Marketing and Product Development Essentials

Fluke Tour May 6One more note from my visit with Fluke last week. The first day of meetings was devoted to a conversation/focus group with a number of customers, partners and “bloggers” (me).

Voice of Customer

We were introduced to the product development process for its latest vibration-sensing tool. Their process is iterative—discovering problems customers have, watching how people actually do things now, coming up with ideas for solutions, returning to the customers for feedback, then iterating again until the final product is released.

This “Voice of the Customer” is sacred within the company.

Fluke uses a technique called shadowing where Fluke team members follow a customer technician around and record how he/she uses the tool. They notice things like awkward angles or how they play with control buttons with their thumbs.

I’ve talked with another company in the past that sends all members of the executive team out annually to shadow a customer. It helps them see customer successes and feel customer’s pain. That was a great idea.

I’d suggest that Fluke take its shadowing methodology and expand it from development of a specific tool into a routine for senior managers as a way to get ideas and get a feel for the customers.

Otherwise, speaking as a guy with some product development experience, I like what I see.

Not every company is as sensitive to customers as Fluke.

Coffee Blunder

I’m a coffee fanatic. I buy Fair Trade beans and have invested in a coffee shop that will source beans directly from farmers that our buyer has met. In a past life, I was a volunteer coordinator for an organization called Bread for the World. I studied the impact of corporate farms in developing nations.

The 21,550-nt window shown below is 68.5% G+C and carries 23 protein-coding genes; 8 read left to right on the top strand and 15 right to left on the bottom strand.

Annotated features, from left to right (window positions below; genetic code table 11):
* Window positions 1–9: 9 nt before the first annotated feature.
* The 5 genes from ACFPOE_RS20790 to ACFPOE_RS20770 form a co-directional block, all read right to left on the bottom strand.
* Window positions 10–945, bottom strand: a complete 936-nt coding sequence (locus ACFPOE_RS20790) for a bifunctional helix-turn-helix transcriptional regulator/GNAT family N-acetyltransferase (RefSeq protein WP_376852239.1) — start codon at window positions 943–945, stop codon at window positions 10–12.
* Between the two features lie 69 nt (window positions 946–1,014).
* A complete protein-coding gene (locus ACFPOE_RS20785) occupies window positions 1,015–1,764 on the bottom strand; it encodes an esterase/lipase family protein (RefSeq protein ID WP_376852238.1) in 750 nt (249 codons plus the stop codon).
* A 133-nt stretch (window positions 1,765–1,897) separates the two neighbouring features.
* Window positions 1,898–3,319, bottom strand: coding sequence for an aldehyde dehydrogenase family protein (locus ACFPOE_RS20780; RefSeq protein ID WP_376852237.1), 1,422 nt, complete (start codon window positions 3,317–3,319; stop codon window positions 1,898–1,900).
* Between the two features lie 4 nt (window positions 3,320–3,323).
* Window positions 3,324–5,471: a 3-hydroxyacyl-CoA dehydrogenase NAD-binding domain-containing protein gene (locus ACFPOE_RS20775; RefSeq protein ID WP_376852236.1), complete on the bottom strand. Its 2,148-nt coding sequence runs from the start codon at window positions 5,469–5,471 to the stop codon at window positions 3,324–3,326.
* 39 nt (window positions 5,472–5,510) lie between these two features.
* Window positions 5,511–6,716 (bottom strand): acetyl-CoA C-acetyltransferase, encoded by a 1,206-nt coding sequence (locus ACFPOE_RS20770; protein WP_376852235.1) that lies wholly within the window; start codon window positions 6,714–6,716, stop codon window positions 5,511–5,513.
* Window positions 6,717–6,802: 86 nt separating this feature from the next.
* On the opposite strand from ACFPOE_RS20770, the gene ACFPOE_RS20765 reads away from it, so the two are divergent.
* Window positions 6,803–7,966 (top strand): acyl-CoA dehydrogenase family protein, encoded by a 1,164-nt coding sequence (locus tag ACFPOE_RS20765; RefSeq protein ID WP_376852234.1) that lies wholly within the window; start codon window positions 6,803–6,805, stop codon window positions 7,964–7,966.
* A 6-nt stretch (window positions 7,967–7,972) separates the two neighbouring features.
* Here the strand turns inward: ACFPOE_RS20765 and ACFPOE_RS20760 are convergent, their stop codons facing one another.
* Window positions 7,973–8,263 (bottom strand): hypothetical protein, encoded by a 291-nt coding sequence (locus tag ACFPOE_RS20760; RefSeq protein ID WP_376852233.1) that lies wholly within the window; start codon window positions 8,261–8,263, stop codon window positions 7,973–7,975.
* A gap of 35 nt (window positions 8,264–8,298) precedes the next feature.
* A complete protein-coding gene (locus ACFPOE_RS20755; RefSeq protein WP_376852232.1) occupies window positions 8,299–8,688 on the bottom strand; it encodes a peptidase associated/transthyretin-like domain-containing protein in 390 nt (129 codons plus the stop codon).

I say that to explain my passion for a good cup of coffee. Keurig cup-at-a-time coffee makers have swept the nation in popularity. The company also invented and patented K-cups—the single use coffee container. But, I buy my own beans. I’d rather do that than be captive to whatever companies pay Keurig for the opportunity to sell through its distribution. So, I use the reusable metal mesh filter cup.

The K-cups are wasteful, add another layer of distribution waste and expense, driving down the revenue to the farmer.

They are also more expensive to the customer. Whenever technology and marketing come together, it seems that customer lock-in is the result.

Keurig decided to add a sensor, just like the ink jet printer people, that senses the presence of “official” K cups in its latest Keurig 2 machines. This is, of course, to force people to buy coffee only from them.

Sales dropped. The CEO last week said that evidently customers didn’t like that idea. “They like to buy their own beans.” Duh! A little bit of sensitivity to customers would have told them that.

Takeaway

Take a lesson from this tale of two companies. Be more like Fluke (and in the spirit of competition improve on its system). Don’t be the other “Rob Lowe”.

 

And if you are asked to participate, please do. Your experience will help the entire industry improve.

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